Marc Ecko’s Secret: ‘Luck of the Schmuck’

20070314ecko.jpg

Ecko talks; Shapiro listens.Photo: Getty Images


If you've ever wanted business advice from Marc Ecko — the 34-year-old money machine behind his self-named white-suburban-kids-who-dig-hip-hop clothing line — last night was your shot. It was the inaugural installment of CIT's "Behind the Business" conversation, and the conversation was with Ecko. It was a chance to learn how, over fourteen years, the business he started in his parents' garage grew to report billings of $1.5 billion last year — and it was also a chance to hear buttoned-up business journalist Andrew Shapiro say things like “How did you hook up with 50 Cent?” and “Tell me about your street cred.” Ecko explained his success — how he managed to attract investors in 1996, when his company was $6 million in debt: “LOS. They don’t teach you that in business school — luck of the schmuck” — and we caught up with him after the talk for some one-on-one advice.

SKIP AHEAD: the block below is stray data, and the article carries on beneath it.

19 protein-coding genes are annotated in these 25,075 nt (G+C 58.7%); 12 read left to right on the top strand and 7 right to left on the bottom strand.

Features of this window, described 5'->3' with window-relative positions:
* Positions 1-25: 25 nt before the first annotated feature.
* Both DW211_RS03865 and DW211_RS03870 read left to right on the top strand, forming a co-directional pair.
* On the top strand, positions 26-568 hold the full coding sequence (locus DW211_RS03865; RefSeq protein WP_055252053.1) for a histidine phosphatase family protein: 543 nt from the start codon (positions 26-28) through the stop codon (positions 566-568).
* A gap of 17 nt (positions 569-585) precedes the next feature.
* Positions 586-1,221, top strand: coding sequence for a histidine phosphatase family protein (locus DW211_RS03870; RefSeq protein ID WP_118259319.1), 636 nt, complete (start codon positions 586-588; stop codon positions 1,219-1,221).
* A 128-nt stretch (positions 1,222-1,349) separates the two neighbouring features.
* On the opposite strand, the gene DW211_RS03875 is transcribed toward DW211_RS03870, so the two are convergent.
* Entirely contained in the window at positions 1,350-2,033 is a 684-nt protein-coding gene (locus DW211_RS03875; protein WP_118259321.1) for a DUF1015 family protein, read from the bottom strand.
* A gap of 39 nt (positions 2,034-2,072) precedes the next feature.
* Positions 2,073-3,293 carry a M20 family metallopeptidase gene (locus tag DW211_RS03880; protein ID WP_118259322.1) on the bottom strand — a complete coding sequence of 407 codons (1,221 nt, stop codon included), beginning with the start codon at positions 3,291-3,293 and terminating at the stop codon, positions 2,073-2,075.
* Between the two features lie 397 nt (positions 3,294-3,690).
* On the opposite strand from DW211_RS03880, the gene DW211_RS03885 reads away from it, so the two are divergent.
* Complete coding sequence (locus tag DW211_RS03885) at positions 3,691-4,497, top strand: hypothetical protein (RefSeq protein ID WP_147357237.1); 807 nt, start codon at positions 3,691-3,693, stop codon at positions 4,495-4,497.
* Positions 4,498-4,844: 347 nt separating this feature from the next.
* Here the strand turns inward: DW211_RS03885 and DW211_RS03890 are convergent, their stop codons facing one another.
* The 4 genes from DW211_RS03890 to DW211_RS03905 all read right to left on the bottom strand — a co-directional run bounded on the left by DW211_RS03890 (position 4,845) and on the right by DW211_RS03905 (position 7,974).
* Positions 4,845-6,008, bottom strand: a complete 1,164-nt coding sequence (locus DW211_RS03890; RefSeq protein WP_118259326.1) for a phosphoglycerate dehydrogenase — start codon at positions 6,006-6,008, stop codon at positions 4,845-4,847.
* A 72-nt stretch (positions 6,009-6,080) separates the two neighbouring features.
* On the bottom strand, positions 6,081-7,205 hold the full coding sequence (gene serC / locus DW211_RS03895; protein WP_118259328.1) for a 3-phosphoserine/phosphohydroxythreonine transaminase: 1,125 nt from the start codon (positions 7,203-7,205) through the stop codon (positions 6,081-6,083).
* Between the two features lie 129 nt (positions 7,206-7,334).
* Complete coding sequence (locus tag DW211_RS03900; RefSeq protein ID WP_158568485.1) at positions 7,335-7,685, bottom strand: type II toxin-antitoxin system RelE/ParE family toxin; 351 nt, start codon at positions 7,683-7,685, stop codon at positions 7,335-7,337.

Got any tax advice for us?
Just be accountable. I know people who are making 30, 40 thousand who are being audited. Do your shit. Button up. Be buttoned up in this world.

How much have you lost in the stock market?
I don’t invest in the stock market. I’ve got some hedge-fund things, but I won’t invest until I go public.

How's the store expansion going?
Amazing, really exciting. It’s the most exciting part of our business. Like Steve Jobs says, if you want to be a great software company, make hardware. Hardware is going to be retail for us.

If you woke up tomorrow and you were 20 years old and starting out again, what would be your first move?
I think the one thing that binds me today to those moments back then is that you have to believe in what you’re doing no matter what, because you’re gonna face a tremendous number of obstacles and rejections. Don’t be so overly emotional that it colors your judgment of whether what you’re offering to the market is genuinely needed or not. Does the market need me, with my twist and my brand on it? I did that back then, and I still do that every day I wake up now. —Amos Barshad